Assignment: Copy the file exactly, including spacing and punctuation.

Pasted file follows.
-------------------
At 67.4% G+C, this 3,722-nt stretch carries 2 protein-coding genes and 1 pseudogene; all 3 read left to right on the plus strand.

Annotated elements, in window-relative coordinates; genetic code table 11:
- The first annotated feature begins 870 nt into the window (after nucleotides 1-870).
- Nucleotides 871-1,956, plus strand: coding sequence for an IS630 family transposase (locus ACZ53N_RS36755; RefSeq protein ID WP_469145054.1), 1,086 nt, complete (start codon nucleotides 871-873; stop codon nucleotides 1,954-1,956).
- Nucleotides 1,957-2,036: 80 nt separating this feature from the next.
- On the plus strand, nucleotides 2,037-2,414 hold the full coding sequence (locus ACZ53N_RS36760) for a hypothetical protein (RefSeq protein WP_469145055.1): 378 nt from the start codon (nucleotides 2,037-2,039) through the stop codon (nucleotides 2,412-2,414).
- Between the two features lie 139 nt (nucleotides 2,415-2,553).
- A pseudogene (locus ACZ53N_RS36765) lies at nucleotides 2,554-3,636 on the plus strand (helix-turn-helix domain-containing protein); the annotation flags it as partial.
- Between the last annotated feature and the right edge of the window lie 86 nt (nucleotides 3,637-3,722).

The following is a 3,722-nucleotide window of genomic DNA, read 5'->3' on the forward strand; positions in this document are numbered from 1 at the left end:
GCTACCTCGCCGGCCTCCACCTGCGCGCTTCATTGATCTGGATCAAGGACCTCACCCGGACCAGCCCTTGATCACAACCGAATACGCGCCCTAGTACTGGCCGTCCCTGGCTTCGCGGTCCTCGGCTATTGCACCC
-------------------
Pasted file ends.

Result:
At 67.4% G+C, this 3,722-nt stretch carries 2 protein-coding genes and 1 pseudogene; all 3 read left to right on the plus strand.

Annotated elements, in window-relative coordinates; genetic code table 11:
- The first annotated feature begins 870 nt into the window (after nucleotides 1-870).
- Nucleotides 871-1,956, plus strand: coding sequence for an IS630 family transposase (locus ACZ53N_RS36755; RefSeq protein ID WP_469145054.1), 1,086 nt, complete (start codon nucleotides 871-873; stop codon nucleotides 1,954-1,956).
- Nucleotides 1,957-2,036: 80 nt separating this feature from the next.
- On the plus strand, nucleotides 2,037-2,414 hold the full coding sequence (locus ACZ53N_RS36760) for a hypothetical protein (RefSeq protein WP_469145055.1): 378 nt from the start codon (nucleotides 2,037-2,039) through the stop codon (nucleotides 2,412-2,414).
- Between the two features lie 139 nt (nucleotides 2,415-2,553).
- A pseudogene (locus ACZ53N_RS36765) lies at nucleotides 2,554-3,636 on the plus strand (helix-turn-helix domain-containing protein); the annotation flags it as partial.
- Between the last annotated feature and the right edge of the window lie 86 nt (nucleotides 3,637-3,722).

The following is a 3,722-nucleotide window of genomic DNA, read 5'->3' on the forward strand; positions in this document are numbered from 1 at the left end:
GCTACCTCGCCGGCCTCCACCTGCGCGCTTCATTGATCTGGATCAAGGACCTCACCCGGACCAGCCCTTGATCACAACCGAATACGCGCCCTAGTACTGGCCGTCCCTGGCTTCGCGGTCCTCGGCTATTGCACCC